The number of homeowners taking in a lodger has jumped 89 per cent in three years, according to new data.
The findings by the flatshare site SpareRoom found that numbers had increased by this amount when comparing January 2024 with January 2021.
It comes as the average amount a lodger pays to rent a room increased to £739 per month at the end of 2023, up from £658 at the end of 2022, a rise of 12 per cent.
Room to rent: The number of homeowners taking in a lodger is up 89% in three years, according to SpareRoom
It said that January is a busy month for the site, as people look to rent out their spare rooms to make extra income after the financial strain of the festive period.
However, it suggested that the high cost of living, compounded by high mortgage rates in 2023, means people are looking for ways to make extra money to afford to stay in their homes.
With this in mind, it called on the Government to increase the threshold in its Rent a Room scheme.
It currently allows people to earn up to £7,500 a year tax free by renting out a room in their home, but SpareRoom wants it to up this limit.
SpareRoom said that this would not only helping struggling homeowners, but would also create desperately needed supply in the rental market.
Matt Hutchinson of SpareRoom, said: ‘Living costs have soared recently, and the start of the year is always a tough time as people face the financial hangover from the holidays, alongside increased heating costs and bills.
‘So, it’s no surprise the number of homeowners looking for a lodger has spiked in the first week of 2024.
‘Particularly when you look at how much you can earn by renting out your spare room.
‘You’d have to work a lot of hours in a second job to come close to the income you can earn from a lodger.’
The average cost of renting a room in Britain has reached £739 a month, says SpareRoom
|Average monthly room rent Q4 2023
|Average monthly room rent Q4 2022
|Annual change Q4 2023 vs Q4 2022
|Yorkshire and Humberside
|UK (excl London)
Adding to the rental supply
Mr Hutchinson added: ‘The good news is, all these extra rooms are really helping to add supply to the rental market, which has been in decline for several years.
‘If Government wants to help both homeowners and struggling renters, they should seriously consider increasing the tax threshold for the Rent a Room Scheme, an incentive specifically designed to encourage people to rent out their spare rooms.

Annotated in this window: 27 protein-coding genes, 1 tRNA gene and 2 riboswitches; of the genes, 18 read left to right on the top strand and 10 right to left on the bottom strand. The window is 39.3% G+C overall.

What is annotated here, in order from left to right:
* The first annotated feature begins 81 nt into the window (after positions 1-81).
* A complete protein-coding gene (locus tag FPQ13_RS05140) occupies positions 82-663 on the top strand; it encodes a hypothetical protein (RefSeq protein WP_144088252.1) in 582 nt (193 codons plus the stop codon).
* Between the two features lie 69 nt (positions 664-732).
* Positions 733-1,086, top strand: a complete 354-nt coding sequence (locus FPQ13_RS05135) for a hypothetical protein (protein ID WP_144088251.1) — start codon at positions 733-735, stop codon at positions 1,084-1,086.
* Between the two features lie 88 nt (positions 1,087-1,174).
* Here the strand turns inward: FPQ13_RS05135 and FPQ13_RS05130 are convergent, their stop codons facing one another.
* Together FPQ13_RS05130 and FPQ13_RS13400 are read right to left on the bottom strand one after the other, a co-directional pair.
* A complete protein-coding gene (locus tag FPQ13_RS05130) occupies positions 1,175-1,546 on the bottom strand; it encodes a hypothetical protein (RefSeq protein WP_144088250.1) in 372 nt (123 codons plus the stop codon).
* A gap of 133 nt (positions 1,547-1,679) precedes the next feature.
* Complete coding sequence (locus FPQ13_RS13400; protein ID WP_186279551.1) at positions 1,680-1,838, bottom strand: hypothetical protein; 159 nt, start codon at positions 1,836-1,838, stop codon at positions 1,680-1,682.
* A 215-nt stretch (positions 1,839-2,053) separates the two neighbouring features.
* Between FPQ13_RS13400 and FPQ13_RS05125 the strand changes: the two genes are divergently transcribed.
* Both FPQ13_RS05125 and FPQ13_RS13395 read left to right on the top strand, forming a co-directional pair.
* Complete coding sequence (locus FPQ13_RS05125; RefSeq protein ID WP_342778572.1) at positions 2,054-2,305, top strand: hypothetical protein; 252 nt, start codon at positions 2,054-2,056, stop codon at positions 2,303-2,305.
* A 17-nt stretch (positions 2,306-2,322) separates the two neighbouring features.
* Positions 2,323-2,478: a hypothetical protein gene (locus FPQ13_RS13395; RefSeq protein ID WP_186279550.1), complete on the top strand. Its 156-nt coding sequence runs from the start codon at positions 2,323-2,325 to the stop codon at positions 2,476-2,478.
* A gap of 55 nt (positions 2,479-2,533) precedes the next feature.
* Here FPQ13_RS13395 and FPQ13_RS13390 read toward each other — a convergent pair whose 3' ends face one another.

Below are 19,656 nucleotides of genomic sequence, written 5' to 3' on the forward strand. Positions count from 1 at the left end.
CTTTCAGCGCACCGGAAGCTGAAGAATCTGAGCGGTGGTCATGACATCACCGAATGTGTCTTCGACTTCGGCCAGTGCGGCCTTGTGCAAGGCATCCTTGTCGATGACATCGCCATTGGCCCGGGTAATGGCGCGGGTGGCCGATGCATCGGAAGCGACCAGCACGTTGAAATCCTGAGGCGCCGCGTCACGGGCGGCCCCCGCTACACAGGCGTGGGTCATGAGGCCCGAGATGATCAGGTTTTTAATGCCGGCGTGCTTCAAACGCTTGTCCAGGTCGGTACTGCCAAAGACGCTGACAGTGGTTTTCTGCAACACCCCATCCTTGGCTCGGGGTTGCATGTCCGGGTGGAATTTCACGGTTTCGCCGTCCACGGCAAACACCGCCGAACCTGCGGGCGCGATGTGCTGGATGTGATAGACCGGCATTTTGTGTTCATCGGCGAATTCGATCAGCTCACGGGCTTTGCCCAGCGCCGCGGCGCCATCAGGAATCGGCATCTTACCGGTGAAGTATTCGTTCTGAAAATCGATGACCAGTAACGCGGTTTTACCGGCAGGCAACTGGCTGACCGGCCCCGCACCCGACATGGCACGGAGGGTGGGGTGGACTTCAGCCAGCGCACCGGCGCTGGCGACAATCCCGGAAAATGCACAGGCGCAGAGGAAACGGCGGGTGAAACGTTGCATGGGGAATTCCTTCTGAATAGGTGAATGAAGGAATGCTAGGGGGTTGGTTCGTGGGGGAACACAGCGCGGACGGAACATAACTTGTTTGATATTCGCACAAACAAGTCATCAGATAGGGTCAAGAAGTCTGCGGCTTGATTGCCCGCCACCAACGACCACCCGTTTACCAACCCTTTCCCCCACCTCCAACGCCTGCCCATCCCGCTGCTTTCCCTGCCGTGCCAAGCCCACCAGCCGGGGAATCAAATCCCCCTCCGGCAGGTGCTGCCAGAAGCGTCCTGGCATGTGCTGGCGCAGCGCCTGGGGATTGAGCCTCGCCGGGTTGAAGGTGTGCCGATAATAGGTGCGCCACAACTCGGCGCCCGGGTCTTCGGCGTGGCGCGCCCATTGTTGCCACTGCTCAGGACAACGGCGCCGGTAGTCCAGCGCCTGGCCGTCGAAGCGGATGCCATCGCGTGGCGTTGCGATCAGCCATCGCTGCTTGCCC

‘It’s a real win-win policy, and there aren’t many of those around at the moment.’
Average room rents
The latest SpareRoom UK Rental Index shows the average rent on a room in the UK now sits at £739 a month.
However, it varies across the country from £533 a month in the North East to a significant £1,014 a month in London.
The Rent a Room scheme allows a homeowner to let out to a lodger a furnished room in their main residence while they are living in it and not pay any tax on the income, providing it does not exceed £7,500 in any tax year.
If you are letting the room in a property you own jointly with another person, you can earn £3,750 each.
You don’t even have to be the owner of the property to take advantage, although you will need to get permission from your landlord if you are the tenant.
And if you earn more than the threshold, you’ll have to complete a tax return and choose to opt into the scheme to claim your tax-free allowance – and then pay tax on anything above it.
Estate agents agreed that increasing the tax relief would be a welcome move for homeowners and renters.
North London estate agent Jeremy Leaf said: ‘It is a good idea to make renting a room more attractive as the pressure for rented accommodation, particularly last year, was intense.
‘Supply couldn’t meet demand with landlords leaving the sector, usually for tax and regulatory reasons, as well as high mortgage rates, and the net result was rents kept going up and up.
‘Subsequently, short-term rental platforms such as Airbnb have become much more popular but they can also be expensive. The rent-a-room scheme offers a more flexible approach for all parties so it can definitely fill a gap in the market.
‘However, it is very important that regulation is robust to protect all parties, so that homeowners can get their properties back to themselves when they want and tenants can be happy that their accommodation is of appropriate quality as well as meeting health and safety standards.’